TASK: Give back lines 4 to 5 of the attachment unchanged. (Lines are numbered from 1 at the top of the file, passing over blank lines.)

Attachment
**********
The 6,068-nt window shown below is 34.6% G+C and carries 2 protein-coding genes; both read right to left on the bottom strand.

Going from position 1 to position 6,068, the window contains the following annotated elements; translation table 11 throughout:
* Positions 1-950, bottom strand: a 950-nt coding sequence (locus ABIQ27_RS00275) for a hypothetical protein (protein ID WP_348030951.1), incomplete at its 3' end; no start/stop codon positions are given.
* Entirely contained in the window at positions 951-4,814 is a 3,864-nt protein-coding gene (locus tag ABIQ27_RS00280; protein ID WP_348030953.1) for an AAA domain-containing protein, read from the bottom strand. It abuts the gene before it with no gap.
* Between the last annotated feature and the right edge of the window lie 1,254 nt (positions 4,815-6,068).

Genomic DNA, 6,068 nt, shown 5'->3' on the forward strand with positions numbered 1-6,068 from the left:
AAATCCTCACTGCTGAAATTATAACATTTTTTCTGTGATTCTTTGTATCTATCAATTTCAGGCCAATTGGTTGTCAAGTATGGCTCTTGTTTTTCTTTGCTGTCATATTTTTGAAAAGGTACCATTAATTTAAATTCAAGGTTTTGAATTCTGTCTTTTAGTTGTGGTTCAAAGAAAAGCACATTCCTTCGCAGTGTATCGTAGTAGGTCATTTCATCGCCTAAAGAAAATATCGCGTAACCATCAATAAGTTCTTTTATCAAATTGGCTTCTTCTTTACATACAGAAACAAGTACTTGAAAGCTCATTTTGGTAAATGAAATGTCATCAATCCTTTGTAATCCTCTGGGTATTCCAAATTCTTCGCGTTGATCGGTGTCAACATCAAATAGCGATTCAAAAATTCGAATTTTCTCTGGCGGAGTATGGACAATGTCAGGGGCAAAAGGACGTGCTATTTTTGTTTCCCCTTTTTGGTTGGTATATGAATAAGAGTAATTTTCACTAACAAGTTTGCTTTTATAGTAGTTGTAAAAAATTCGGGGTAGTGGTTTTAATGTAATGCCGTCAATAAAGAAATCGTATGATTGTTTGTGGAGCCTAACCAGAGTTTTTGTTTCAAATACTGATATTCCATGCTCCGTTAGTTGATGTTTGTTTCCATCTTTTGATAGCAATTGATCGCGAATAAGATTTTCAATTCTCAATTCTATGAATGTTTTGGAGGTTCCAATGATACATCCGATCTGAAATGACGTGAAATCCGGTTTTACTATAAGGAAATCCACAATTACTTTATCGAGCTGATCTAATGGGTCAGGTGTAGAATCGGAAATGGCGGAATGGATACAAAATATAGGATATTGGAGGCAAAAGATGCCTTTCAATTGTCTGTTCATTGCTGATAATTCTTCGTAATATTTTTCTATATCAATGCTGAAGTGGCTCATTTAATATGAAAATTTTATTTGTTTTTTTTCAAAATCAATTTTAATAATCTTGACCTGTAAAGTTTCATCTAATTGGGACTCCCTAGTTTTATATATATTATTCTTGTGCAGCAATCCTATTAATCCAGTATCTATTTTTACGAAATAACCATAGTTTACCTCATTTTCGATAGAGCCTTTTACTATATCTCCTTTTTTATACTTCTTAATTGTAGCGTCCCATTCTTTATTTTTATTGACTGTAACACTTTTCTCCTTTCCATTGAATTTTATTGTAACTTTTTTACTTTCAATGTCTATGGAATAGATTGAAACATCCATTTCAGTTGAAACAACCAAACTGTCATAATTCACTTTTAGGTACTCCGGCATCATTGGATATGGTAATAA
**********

* Entirely contained in the window at positions 951-4,814 is a 3,864-nt protein-coding gene (locus tag ABIQ27_RS00280; protein ID WP_348030953.1) for an AAA domain-containing protein, read from the bottom strand. It abuts the gene before it with no gap.
* Between the last annotated feature and the right edge of the window lie 1,254 nt (positions 4,815-6,068).